Sunday, June 01, 2014

Life Goes On

Following my last blog post sadness has been the mood of the week.

 However going for a run over Wimbledon Common with Chris my running companion this bright and sunny Sunday morning, lifted the spirit. We decided to have a post-run breakfast in a Raynes Park cafeteria with our better halves which again illustrated that in times of sadness the company of others can be very uplifting.

The conversation over breakfast more than touched on the news that thousands if not millions from Africa are seeking to emigrate or in truth, flee to Europe. The easy answer to the effect that GB is  a small island already over crowded we decided was quite insufficient. The more difficult  answers included the possibility of us in the West all taking large % pay cuts with a view to ensuring that the world's limited resources are more evenly shared. That raises many difficulties however not the least of which is that a 50% pay cut would not be instantly matched by a  similar drop in retail  prices making life very difficult if not impossible for many. Another difficulty which is illustrated by personal professional work experience is that on occasion one needs the very best assistance that money can buy.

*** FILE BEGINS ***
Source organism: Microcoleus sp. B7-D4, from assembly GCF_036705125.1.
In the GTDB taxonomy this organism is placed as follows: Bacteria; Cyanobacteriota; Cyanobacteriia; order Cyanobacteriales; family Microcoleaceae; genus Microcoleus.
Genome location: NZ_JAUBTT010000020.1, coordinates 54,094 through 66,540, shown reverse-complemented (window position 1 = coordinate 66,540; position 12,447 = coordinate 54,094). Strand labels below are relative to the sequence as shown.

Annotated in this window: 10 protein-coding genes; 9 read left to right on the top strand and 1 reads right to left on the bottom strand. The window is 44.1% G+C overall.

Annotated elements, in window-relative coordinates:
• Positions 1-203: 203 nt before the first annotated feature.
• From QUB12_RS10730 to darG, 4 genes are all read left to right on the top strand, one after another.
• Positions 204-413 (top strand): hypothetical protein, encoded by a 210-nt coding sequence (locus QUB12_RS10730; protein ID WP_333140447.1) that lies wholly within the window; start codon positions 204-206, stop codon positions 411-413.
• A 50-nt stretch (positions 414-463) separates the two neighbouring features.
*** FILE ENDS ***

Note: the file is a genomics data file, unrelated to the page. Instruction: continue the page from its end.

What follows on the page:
Thus for an appeal concerning a fundamental point of principle from the court of Appeal to the Supreme Court in the UK on a legal  point which  had been lost several times already by other similarly affected parties, the very best QC that money could buy was briefed. That most difficult appeal was  successful. Had a 50% reduction been placed on  barristers' fees like the wages and salaries of everyone else, we would have been at best surely far less likely to have  found a barrister prepared to go that extra mile as the hourly rate for a far easier brief would have been the same.

 Likewise with for example world class footballers - if a 50% reduction in income was applied  why should an individual  work to excel  in the sport for a club when any club would pay him the same sort of much lower salary?